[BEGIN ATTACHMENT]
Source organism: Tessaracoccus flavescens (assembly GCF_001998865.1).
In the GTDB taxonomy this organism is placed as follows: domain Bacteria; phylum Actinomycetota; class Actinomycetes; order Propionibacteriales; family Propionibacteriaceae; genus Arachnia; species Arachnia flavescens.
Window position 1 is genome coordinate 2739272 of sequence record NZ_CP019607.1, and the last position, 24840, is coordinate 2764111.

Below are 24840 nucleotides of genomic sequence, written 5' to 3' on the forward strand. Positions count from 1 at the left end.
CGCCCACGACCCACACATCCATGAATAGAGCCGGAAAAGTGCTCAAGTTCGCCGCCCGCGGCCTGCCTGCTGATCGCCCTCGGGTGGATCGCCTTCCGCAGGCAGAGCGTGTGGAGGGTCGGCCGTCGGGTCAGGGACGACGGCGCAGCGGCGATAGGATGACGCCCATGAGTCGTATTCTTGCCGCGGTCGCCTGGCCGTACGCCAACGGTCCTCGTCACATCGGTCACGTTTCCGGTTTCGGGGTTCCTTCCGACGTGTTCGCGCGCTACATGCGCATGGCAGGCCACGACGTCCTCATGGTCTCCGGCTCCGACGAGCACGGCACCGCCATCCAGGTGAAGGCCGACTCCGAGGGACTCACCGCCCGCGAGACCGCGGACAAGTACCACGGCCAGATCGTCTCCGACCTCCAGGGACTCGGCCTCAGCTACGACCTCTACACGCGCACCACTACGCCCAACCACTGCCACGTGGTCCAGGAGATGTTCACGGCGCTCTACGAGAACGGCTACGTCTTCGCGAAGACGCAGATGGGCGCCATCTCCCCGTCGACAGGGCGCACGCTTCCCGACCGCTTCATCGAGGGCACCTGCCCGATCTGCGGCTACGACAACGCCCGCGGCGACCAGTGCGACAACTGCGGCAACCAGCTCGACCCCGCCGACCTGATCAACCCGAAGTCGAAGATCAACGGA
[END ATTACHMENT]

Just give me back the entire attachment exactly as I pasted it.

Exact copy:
Source organism: Tessaracoccus flavescens (assembly GCF_001998865.1).
In the GTDB taxonomy this organism is placed as follows: domain Bacteria; phylum Actinomycetota; class Actinomycetes; order Propionibacteriales; family Propionibacteriaceae; genus Arachnia; species Arachnia flavescens.
Window position 1 is genome coordinate 2739272 of sequence record NZ_CP019607.1, and the last position, 24840, is coordinate 2764111.

Below are 24840 nucleotides of genomic sequence, written 5' to 3' on the forward strand. Positions count from 1 at the left end.
CGCCCACGACCCACACATCCATGAATAGAGCCGGAAAAGTGCTCAAGTTCGCCGCCCGCGGCCTGCCTGCTGATCGCCCTCGGGTGGATCGCCTTCCGCAGGCAGAGCGTGTGGAGGGTCGGCCGTCGGGTCAGGGACGACGGCGCAGCGGCGATAGGATGACGCCCATGAGTCGTATTCTTGCCGCGGTCGCCTGGCCGTACGCCAACGGTCCTCGTCACATCGGTCACGTTTCCGGTTTCGGGGTTCCTTCCGACGTGTTCGCGCGCTACATGCGCATGGCAGGCCACGACGTCCTCATGGTCTCCGGCTCCGACGAGCACGGCACCGCCATCCAGGTGAAGGCCGACTCCGAGGGACTCACCGCCCGCGAGACCGCGGACAAGTACCACGGCCAGATCGTCTCCGACCTCCAGGGACTCGGCCTCAGCTACGACCTCTACACGCGCACCACTACGCCCAACCACTGCCACGTGGTCCAGGAGATGTTCACGGCGCTCTACGAGAACGGCTACGTCTTCGCGAAGACGCAGATGGGCGCCATCTCCCCGTCGACAGGGCGCACGCTTCCCGACCGCTTCATCGAGGGCACCTGCCCGATCTGCGGCTACGACAACGCCCGCGGCGACCAGTGCGACAACTGCGGCAACCAGCTCGACCCCGCCGACCTGATCAACCCGAAGTCGAAGATCAACGGA